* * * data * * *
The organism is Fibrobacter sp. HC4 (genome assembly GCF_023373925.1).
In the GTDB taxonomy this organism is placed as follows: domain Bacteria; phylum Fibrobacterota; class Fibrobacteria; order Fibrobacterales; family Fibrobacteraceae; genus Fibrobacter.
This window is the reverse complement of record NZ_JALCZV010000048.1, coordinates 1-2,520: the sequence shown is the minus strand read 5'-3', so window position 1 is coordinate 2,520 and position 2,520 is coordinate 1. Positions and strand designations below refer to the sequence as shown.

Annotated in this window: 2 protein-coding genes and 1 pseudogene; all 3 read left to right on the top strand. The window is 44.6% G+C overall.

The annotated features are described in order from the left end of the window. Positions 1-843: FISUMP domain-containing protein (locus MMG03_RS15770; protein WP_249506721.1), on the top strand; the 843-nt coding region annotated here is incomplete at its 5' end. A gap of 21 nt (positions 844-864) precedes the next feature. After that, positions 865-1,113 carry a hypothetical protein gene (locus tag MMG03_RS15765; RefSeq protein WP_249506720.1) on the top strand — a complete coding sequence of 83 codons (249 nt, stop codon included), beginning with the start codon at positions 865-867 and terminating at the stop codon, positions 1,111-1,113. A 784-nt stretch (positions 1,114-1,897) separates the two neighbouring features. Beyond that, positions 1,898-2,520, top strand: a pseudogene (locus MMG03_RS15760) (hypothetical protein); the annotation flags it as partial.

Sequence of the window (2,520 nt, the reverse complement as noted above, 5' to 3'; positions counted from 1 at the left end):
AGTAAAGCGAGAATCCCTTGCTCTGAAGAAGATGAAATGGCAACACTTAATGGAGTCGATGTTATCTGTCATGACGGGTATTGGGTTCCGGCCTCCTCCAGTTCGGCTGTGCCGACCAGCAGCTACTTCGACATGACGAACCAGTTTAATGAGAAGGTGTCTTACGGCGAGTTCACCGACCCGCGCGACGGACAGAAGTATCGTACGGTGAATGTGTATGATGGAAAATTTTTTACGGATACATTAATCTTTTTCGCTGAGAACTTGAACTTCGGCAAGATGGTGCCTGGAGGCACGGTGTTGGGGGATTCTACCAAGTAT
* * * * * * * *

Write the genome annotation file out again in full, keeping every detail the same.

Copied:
The organism is Fibrobacter sp. HC4 (genome assembly GCF_023373925.1).
In the GTDB taxonomy this organism is placed as follows: domain Bacteria; phylum Fibrobacterota; class Fibrobacteria; order Fibrobacterales; family Fibrobacteraceae; genus Fibrobacter.
This window is the reverse complement of record NZ_JALCZV010000048.1, coordinates 1-2,520: the sequence shown is the minus strand read 5'-3', so window position 1 is coordinate 2,520 and position 2,520 is coordinate 1. Positions and strand designations below refer to the sequence as shown.

Annotated in this window: 2 protein-coding genes and 1 pseudogene; all 3 read left to right on the top strand. The window is 44.6% G+C overall.

The annotated features are described in order from the left end of the window. Positions 1-843: FISUMP domain-containing protein (locus MMG03_RS15770; protein WP_249506721.1), on the top strand; the 843-nt coding region annotated here is incomplete at its 5' end. A gap of 21 nt (positions 844-864) precedes the next feature. After that, positions 865-1,113 carry a hypothetical protein gene (locus tag MMG03_RS15765; RefSeq protein WP_249506720.1) on the top strand — a complete coding sequence of 83 codons (249 nt, stop codon included), beginning with the start codon at positions 865-867 and terminating at the stop codon, positions 1,111-1,113. A 784-nt stretch (positions 1,114-1,897) separates the two neighbouring features. Beyond that, positions 1,898-2,520, top strand: a pseudogene (locus MMG03_RS15760) (hypothetical protein); the annotation flags it as partial.

Sequence of the window (2,520 nt, the reverse complement as noted above, 5' to 3'; positions counted from 1 at the left end):
AGTAAAGCGAGAATCCCTTGCTCTGAAGAAGATGAAATGGCAACACTTAATGGAGTCGATGTTATCTGTCATGACGGGTATTGGGTTCCGGCCTCCTCCAGTTCGGCTGTGCCGACCAGCAGCTACTTCGACATGACGAACCAGTTTAATGAGAAGGTGTCTTACGGCGAGTTCACCGACCCGCGCGACGGACAGAAGTATCGTACGGTGAATGTGTATGATGGAAAATTTTTTACGGATACATTAATCTTTTTCGCTGAGAACTTGAACTTCGGCAAGATGGTGCCTGGAGGCACGGTGTTGGGGGATTCTACCAAGTAT